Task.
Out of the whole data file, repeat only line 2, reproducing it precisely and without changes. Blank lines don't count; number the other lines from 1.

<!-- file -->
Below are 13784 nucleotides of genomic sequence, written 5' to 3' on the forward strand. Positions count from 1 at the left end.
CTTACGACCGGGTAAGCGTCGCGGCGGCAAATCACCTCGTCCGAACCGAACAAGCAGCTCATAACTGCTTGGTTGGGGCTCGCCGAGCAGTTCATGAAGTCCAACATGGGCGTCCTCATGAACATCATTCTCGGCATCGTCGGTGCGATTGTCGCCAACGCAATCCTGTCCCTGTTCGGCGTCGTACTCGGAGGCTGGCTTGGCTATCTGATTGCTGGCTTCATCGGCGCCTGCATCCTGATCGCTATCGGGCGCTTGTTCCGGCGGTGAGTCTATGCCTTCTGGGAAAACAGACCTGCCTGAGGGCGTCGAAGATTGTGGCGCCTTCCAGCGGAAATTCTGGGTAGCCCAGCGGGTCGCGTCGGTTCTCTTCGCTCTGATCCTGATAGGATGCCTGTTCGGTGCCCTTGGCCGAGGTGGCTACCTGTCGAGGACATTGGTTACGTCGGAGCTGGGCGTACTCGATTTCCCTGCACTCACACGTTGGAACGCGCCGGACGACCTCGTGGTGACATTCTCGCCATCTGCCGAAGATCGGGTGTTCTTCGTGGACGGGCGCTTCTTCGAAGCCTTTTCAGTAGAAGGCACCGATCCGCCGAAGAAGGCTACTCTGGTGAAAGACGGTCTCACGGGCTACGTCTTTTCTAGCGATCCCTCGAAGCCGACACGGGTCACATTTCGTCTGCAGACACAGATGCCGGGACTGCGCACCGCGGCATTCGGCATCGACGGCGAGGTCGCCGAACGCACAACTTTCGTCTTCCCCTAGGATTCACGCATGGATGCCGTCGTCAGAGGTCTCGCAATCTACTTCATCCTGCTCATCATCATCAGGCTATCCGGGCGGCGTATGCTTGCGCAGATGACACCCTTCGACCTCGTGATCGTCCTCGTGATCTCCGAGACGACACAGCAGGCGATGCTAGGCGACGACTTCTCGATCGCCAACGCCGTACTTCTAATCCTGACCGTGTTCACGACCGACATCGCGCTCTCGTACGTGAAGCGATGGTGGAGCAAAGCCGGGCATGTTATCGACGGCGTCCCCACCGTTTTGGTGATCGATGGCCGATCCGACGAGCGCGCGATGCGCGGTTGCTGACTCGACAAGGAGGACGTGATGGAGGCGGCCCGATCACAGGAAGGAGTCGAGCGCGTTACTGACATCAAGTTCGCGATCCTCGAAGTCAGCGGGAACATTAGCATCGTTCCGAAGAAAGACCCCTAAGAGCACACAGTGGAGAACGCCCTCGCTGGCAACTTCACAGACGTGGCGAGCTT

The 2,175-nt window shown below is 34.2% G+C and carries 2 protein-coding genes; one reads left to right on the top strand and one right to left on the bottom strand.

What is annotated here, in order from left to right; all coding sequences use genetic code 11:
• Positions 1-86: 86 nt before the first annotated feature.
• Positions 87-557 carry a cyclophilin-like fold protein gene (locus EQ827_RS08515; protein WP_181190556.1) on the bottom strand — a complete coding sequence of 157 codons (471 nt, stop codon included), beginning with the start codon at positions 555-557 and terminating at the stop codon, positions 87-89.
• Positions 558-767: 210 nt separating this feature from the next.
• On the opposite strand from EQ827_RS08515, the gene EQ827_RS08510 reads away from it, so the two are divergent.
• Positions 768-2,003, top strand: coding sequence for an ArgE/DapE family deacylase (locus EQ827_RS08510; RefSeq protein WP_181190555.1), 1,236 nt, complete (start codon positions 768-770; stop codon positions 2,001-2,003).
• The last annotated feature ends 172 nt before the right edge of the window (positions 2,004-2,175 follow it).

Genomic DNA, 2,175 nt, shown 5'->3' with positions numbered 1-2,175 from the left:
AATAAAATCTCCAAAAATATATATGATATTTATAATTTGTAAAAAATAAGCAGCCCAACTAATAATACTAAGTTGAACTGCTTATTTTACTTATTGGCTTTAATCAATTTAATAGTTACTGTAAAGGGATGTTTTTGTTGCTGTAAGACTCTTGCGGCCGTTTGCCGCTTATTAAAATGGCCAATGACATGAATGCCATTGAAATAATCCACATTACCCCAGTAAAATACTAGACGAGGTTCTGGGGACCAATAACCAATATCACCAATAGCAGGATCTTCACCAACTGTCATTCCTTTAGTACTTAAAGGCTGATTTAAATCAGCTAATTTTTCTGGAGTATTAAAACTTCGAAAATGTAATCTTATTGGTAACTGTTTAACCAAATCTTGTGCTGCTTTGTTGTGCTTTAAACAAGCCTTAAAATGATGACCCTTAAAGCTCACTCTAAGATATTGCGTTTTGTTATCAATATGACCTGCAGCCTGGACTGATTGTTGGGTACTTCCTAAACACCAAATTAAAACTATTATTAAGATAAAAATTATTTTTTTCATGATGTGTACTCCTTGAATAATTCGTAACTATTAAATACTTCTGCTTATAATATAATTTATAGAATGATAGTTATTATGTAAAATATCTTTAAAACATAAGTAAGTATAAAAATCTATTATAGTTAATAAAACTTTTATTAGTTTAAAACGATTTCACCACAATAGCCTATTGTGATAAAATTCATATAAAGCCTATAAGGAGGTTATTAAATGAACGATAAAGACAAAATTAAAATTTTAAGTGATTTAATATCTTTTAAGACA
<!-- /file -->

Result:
CTTACGACCGGGTAAGCGTCGCGGCGGCAAATCACCTCGTCCGAACCGAACAAGCAGCTCATAACTGCTTGGTTGGGGCTCGCCGAGCAGTTCATGAAGTCCAACATGGGCGTCCTCATGAACATCATTCTCGGCATCGTCGGTGCGATTGTCGCCAACGCAATCCTGTCCCTGTTCGGCGTCGTACTCGGAGGCTGGCTTGGCTATCTGATTGCTGGCTTCATCGGCGCCTGCATCCTGATCGCTATCGGGCGCTTGTTCCGGCGGTGAGTCTATGCCTTCTGGGAAAACAGACCTGCCTGAGGGCGTCGAAGATTGTGGCGCCTTCCAGCGGAAATTCTGGGTAGCCCAGCGGGTCGCGTCGGTTCTCTTCGCTCTGATCCTGATAGGATGCCTGTTCGGTGCCCTTGGCCGAGGTGGCTACCTGTCGAGGACATTGGTTACGTCGGAGCTGGGCGTACTCGATTTCCCTGCACTCACACGTTGGAACGCGCCGGACGACCTCGTGGTGACATTCTCGCCATCTGCCGAAGATCGGGTGTTCTTCGTGGACGGGCGCTTCTTCGAAGCCTTTTCAGTAGAAGGCACCGATCCGCCGAAGAAGGCTACTCTGGTGAAAGACGGTCTCACGGGCTACGTCTTTTCTAGCGATCCCTCGAAGCCGACACGGGTCACATTTCGTCTGCAGACACAGATGCCGGGACTGCGCACCGCGGCATTCGGCATCGACGGCGAGGTCGCCGAACGCACAACTTTCGTCTTCCCCTAGGATTCACGCATGGATGCCGTCGTCAGAGGTCTCGCAATCTACTTCATCCTGCTCATCATCATCAGGCTATCCGGGCGGCGTATGCTTGCGCAGATGACACCCTTCGACCTCGTGATCGTCCTCGTGATCTCCGAGACGACACAGCAGGCGATGCTAGGCGACGACTTCTCGATCGCCAACGCCGTACTTCTAATCCTGACCGTGTTCACGACCGACATCGCGCTCTCGTACGTGAAGCGATGGTGGAGCAAAGCCGGGCATGTTATCGACGGCGTCCCCACCGTTTTGGTGATCGATGGCCGATCCGACGAGCGCGCGATGCGCGGTTGCTGACTCGACAAGGAGGACGTGATGGAGGCGGCCCGATCACAGGAAGGAGTCGAGCGCGTTACTGACATCAAGTTCGCGATCCTCGAAGTCAGCGGGAACATTAGCATCGTTCCGAAGAAAGACCCCTAAGAGCACACAGTGGAGAACGCCCTCGCTGGCAACTTCACAGACGTGGCGAGCTT